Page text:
Ann Mossop: But before we move on, there’s one really interesting thing about all of this, is what we know and don't know about why. Now, there are some really fascinating things when, when you start looking at, you know, reading the kind of thing that Don's written about this, the whole thing about the opportunity to commit crime, things that prevent it – there are some really interesting things like the fact that, you know, motor vehicle theft is prevented by the technology that immobilises car engines. But the most, perhaps the most interesting unresolved one of these is the question about why the homicide rate has dropped. What do we know about that? And what don't we know about that?

Don Weatherburn: I don't know why the homicide rates – I'll be straight out about that. I mean, I think it's a real puzzle. And I haven't seen anyone come up with a credible explanation for it. I know there's a lot of talk about the gun buyback contributing to it, and perhaps it did. But homicide was coming down well before the gun buyback occurred. If you split homicide into its various subcategories, you don't find one particular sub-category dropping faster than the rest of them. One possible explanation I put forward in the book, and I'm not sure it's true, but it's an intriguing one, is that people are being attacked as often as they have been previously, but they're less likely to die because the emergency medical procedures are much better now saving people. So, what was once, or what would have been once, a homicide turns into a very serious assault. I mean, that's speculation. It's plausible speculation, but no one's done the work yet to actually confirm whether that's the case.

Ann Mossop: Before we move into a broader conversation about this, there's one other piece of information that I think it's really useful for us to understand as a basis for this conversation. So, we're in a situation where we can see all of these things, in fact, perhaps two other pieces of information. One of which is the fact that this is what's happening in Australia. But this is a pattern, broadly speaking, you know, at different levels, you know, for example, Japan – country with lower crime, United States – country with higher crime, but broadly speaking, this is a pattern that's common throughout the world.

Don Weatherburn: Yeah, there are some... Those of us who fuss about detail concede some detail. No, there has been a reduction. The United States and the UK got their reduction in crime much earlier than did Australia, by about 10 years. And there have been some differences in what's fallen – for example, assault fell in the United States in the early 1990s. It didn't start falling in Australia until 2008. And that makes it rather difficult to argue that it's all exactly the same factors that are operating here.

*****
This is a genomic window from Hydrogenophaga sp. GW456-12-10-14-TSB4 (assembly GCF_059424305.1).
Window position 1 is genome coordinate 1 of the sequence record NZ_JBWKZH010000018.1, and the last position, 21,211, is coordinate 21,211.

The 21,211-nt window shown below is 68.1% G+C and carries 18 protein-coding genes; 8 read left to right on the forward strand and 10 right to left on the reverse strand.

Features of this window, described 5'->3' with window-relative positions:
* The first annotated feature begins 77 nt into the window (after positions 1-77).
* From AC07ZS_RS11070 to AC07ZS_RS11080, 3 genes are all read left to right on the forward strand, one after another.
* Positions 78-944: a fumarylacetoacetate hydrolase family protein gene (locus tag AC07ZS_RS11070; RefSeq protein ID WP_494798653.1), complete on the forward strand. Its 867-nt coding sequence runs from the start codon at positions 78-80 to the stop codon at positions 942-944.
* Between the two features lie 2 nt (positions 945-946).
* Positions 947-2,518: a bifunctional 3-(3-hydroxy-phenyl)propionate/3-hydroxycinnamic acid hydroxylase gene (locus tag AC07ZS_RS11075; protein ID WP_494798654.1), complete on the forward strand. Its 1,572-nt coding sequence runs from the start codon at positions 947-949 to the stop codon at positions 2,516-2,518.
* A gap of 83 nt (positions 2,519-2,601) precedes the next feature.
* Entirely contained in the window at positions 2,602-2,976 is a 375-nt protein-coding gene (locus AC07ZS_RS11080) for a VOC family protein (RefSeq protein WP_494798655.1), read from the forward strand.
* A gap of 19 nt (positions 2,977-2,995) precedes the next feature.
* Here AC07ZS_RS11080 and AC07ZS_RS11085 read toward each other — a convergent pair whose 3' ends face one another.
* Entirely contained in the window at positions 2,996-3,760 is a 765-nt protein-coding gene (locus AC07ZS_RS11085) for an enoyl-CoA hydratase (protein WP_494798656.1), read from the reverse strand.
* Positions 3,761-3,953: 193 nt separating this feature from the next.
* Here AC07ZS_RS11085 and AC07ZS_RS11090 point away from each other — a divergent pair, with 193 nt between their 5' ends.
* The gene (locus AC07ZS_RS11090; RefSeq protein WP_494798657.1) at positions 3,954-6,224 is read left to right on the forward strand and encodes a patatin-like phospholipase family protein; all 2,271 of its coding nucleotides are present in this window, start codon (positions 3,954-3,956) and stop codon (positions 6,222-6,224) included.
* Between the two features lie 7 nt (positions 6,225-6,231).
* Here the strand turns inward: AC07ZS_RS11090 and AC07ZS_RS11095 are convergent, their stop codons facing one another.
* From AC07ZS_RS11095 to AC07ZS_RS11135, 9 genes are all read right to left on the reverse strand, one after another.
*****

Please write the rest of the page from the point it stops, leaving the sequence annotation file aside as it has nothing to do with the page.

Ann Mossop: And the other question, of course, is about the trends in the rates of incarceration. So, we've got all crime dropping, what happens to our rates of incarceration over a similar period?

Don Weatherburn: Well, they've skyrocketed, particularly since 2010. They sort of bumped up a little bit between 2001–2009. Then in 2010, they really started going up dramatically. And there were several things that contributed to that. One was an enormous growth in the number of people turning up in court for so-called ‘acts intended to cause injury’. And big drivers there were sexual assault, including child sexual assault, domestic assault. There was also an increase in the proportion of those convicted who went to jail. The other big increase was methamphetamine, people picked up for dealing and trafficking in amphetamine, that skyrocketed. And they've also been, there was another category, I can't remember... This is the aging process getting... Does anybody out there know what the other one is? Parking fines! I don't think, it wasn’t parking fines. I mean, they're getting trigger- happier...

Ann Mossop: We can see what kind of criminals we have in the audience here!

Don Weatherburn: People talk about remand and it's certainly true that remand has gone up. But remand will always go up when the number of people going to jail, sentence prison, goes up. Because if they think they're going to send them to jail, they’ll remand them in custody first. But, I mean, the Bail Act has made some contribution to that. I don't think it's been the primary reason for the increase, but others may differ. And I'm sure they'll tell me shortly after this session ends, maybe.

Kate McClymont: Can I just interrupt? One thing that fascinates me about the incarceration rate is that our Aboriginal and Torres Strait population is 3.3% of our population. And yet, that group represents 30% of all people in our prisons, which I just, every time I think about it just absolutely stuns me,

Don Weatherburn: Or 50% for the kids.

Kate McClymont: 50% for the kids.